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As I have already done opinions on saving money in the house, in the garden, on holiday and on your finances in general I thought that I would complete my efforts with my advice on saving money whilst shopping.
Yes folks you don’t have to spend a fortune every time you go shopping!
Most of my ideas focus on supermarket shopping so that’s where I’ll begin.
If you’re out at work all day it is a good idea to go supermarket shopping in the evening. There are usually bargains to be had on fresh produce such as bread, as they have to destroy it if they can’t sell it so they might as well sell it cheaply.
Cut out ‘money off’ vouchers from magazines even if you don’t buy the product specified. Some supermarkets will take any vouchers providing that they stock the goods in question whether you actually buy them or not. Some will only reduce your total bill by 50% so it’s worth checking the rules at individual places. The supermarket has the right to refuse to accept the vouchers if you haven’t purchased the goods, but don’t throw them away try using them somewhere else.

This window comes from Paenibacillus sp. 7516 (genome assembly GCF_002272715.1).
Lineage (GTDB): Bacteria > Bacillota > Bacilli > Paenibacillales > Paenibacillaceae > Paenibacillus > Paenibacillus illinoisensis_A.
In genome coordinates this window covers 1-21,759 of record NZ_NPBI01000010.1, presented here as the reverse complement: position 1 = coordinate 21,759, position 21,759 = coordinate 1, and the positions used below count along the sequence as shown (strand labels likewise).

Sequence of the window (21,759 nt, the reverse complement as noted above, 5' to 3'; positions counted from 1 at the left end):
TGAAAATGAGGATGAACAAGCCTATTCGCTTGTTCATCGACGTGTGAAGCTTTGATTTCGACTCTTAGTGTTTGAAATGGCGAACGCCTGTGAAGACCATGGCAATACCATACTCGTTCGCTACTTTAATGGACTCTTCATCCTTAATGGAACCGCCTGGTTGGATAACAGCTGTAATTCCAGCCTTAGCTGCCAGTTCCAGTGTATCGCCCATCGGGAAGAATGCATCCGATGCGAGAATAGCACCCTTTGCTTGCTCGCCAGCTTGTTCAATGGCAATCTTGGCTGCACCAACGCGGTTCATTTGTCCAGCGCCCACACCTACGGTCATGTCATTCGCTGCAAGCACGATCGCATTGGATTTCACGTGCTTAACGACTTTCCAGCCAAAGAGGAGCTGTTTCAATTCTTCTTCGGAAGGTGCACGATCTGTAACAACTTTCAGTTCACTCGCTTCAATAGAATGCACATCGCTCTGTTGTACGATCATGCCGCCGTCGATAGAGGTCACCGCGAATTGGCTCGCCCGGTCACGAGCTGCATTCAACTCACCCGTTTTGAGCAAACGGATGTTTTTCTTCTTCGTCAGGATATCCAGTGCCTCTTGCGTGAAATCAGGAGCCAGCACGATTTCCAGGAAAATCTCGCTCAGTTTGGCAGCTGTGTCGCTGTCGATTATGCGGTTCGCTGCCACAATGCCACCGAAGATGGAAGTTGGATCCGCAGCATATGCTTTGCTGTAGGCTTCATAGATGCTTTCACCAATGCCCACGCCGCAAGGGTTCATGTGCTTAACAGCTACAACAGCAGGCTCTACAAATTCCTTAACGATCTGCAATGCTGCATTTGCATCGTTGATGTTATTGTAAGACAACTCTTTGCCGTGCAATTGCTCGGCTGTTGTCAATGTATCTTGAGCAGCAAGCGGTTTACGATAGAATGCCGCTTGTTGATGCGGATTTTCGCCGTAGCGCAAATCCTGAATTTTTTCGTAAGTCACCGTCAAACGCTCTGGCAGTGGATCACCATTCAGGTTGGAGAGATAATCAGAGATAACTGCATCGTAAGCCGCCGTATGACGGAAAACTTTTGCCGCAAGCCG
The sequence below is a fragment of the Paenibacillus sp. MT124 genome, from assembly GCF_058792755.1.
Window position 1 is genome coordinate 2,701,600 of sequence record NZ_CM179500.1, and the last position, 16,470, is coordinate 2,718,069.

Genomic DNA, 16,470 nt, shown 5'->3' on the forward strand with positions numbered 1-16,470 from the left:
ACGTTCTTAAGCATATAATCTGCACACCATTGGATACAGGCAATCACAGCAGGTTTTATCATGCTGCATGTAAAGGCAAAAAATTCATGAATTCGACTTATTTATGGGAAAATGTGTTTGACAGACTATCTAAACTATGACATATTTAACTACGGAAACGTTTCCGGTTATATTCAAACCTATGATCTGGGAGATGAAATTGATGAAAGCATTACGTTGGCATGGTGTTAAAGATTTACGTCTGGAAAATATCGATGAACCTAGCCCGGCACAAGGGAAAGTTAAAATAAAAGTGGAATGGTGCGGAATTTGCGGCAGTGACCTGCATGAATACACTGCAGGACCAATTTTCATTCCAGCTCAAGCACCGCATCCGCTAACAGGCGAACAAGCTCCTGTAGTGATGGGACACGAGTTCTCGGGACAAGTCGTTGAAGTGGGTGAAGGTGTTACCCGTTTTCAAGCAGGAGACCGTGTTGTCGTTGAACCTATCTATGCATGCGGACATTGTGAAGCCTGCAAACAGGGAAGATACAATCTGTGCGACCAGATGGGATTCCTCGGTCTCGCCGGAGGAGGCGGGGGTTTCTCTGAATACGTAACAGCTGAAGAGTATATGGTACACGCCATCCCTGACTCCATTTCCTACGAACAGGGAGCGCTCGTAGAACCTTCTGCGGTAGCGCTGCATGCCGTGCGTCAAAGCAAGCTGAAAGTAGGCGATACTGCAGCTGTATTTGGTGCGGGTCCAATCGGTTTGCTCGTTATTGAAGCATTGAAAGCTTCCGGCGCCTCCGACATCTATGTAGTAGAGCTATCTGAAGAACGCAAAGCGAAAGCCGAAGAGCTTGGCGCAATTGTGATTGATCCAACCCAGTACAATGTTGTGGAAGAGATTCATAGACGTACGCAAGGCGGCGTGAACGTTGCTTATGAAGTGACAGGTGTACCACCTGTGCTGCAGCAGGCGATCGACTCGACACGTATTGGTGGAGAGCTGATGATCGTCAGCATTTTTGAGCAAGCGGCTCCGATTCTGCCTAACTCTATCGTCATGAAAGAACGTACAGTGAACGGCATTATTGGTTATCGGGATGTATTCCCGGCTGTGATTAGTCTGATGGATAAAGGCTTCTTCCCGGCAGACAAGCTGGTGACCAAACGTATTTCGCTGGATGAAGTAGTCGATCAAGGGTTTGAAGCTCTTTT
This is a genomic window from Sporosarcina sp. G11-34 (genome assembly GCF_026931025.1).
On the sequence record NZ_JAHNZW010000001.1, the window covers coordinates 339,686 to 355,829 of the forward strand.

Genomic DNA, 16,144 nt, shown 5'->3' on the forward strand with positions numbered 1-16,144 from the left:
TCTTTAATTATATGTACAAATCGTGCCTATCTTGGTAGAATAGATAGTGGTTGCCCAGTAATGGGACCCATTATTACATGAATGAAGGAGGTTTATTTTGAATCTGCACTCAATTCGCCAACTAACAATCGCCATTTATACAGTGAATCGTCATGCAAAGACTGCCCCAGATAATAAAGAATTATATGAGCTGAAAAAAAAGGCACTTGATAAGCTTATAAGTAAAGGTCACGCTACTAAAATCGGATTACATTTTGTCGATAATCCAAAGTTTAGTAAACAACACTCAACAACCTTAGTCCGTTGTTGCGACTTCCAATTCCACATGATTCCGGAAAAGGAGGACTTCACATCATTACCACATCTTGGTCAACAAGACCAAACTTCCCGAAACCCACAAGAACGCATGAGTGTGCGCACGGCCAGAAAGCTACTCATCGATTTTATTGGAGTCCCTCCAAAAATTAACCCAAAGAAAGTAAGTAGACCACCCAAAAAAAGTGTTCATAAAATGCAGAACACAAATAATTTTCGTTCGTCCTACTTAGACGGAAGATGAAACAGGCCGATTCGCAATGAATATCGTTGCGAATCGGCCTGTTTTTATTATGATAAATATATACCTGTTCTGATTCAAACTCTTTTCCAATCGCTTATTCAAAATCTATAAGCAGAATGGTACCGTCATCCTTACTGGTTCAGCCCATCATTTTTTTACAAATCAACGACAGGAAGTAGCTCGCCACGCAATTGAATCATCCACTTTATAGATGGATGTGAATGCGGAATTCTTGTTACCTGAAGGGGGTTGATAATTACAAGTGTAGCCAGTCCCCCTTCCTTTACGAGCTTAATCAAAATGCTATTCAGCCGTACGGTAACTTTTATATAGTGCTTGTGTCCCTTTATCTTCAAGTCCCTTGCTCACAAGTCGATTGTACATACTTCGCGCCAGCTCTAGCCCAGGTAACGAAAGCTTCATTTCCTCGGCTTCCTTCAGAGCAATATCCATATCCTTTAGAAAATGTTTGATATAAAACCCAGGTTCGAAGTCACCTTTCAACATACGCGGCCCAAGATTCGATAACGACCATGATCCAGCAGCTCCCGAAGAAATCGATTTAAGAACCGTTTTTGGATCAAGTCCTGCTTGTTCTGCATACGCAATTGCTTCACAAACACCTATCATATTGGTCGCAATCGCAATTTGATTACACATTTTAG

Don’t tell me that it’s not worth it either, I have saved about £1,000 a year by doing this – and I don’t buy many magazines either. If a supermarket has a display of coupons I pick a handful up rather than just one. If I do spot a coupon in a magazine that is worth much more than the face value of the magazine, I buy a few copies. For example not long ago there was